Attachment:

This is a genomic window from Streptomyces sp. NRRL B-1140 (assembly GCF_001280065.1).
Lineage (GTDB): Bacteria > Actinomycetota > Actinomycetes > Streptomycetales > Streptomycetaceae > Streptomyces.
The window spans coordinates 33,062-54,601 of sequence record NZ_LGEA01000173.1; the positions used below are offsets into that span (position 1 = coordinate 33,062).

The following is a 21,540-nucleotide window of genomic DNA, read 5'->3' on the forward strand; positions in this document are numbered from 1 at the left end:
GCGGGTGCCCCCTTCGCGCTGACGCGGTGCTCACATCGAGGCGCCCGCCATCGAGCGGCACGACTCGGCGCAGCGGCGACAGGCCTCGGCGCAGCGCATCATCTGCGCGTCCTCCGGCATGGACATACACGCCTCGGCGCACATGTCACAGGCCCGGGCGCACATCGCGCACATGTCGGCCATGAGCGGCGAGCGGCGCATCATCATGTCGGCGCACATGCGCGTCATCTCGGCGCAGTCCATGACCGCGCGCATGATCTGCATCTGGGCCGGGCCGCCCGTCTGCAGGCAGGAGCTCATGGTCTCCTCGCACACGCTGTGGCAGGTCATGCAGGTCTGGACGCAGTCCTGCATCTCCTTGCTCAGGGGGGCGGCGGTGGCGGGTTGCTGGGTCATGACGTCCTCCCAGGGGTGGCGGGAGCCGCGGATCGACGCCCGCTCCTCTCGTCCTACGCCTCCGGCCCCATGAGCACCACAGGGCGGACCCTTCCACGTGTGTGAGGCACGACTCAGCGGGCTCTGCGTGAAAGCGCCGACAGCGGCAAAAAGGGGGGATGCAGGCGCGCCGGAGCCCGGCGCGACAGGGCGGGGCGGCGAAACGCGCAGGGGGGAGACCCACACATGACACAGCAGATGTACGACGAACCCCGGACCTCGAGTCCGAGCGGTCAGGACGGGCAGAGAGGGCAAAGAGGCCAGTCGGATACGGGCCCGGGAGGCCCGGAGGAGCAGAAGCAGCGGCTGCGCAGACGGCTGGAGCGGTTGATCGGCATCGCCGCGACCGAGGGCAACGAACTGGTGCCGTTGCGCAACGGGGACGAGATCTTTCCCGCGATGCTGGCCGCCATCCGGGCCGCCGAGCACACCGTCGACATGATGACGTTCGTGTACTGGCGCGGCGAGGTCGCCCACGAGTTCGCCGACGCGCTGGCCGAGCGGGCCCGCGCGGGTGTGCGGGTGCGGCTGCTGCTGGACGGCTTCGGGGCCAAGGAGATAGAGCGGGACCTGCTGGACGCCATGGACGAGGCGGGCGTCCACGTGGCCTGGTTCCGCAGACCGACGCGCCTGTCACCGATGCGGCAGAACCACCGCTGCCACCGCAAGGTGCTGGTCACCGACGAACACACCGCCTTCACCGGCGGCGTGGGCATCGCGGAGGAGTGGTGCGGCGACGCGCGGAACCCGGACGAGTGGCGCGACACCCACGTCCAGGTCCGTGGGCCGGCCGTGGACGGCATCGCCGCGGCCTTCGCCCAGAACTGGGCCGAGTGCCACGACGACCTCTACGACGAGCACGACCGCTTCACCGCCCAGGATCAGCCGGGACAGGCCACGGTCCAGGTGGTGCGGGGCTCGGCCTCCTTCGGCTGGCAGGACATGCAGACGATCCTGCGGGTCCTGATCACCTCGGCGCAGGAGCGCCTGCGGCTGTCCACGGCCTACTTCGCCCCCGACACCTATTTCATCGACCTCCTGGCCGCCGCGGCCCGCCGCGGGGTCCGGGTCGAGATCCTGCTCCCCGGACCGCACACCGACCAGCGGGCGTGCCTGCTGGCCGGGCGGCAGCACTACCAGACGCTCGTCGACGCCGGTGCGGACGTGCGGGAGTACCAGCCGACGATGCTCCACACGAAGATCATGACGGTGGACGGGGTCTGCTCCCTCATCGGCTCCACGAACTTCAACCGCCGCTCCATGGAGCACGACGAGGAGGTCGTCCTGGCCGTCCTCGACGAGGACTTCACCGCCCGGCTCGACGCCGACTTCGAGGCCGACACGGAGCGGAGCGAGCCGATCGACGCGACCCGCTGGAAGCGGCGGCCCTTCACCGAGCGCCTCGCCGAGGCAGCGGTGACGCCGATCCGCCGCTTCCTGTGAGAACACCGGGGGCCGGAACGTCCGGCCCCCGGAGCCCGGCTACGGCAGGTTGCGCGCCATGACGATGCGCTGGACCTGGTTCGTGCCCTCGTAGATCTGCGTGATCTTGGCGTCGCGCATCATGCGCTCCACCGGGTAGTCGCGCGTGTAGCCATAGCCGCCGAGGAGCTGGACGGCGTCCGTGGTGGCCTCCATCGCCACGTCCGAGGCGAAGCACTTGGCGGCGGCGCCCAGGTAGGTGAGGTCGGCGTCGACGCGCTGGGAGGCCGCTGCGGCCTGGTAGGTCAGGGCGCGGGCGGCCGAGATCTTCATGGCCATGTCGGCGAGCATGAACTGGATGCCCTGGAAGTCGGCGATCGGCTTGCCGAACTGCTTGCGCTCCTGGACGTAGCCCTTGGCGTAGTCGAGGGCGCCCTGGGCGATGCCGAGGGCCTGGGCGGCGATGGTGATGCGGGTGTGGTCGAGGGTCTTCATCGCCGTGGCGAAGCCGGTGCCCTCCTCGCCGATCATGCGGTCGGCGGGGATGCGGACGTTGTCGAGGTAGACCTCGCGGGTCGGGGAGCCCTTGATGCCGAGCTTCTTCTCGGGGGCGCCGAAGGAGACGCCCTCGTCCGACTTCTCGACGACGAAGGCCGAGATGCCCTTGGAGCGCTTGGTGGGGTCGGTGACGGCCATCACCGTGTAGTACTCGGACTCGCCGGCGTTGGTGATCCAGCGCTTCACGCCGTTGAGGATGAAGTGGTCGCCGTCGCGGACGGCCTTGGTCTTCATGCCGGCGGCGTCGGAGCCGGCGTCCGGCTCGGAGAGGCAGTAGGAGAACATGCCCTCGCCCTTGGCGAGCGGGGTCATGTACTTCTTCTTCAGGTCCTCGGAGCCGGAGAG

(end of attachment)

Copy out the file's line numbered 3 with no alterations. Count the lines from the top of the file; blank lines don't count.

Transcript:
The window spans coordinates 33,062-54,601 of sequence record NZ_LGEA01000173.1; the positions used below are offsets into that span (position 1 = coordinate 33,062).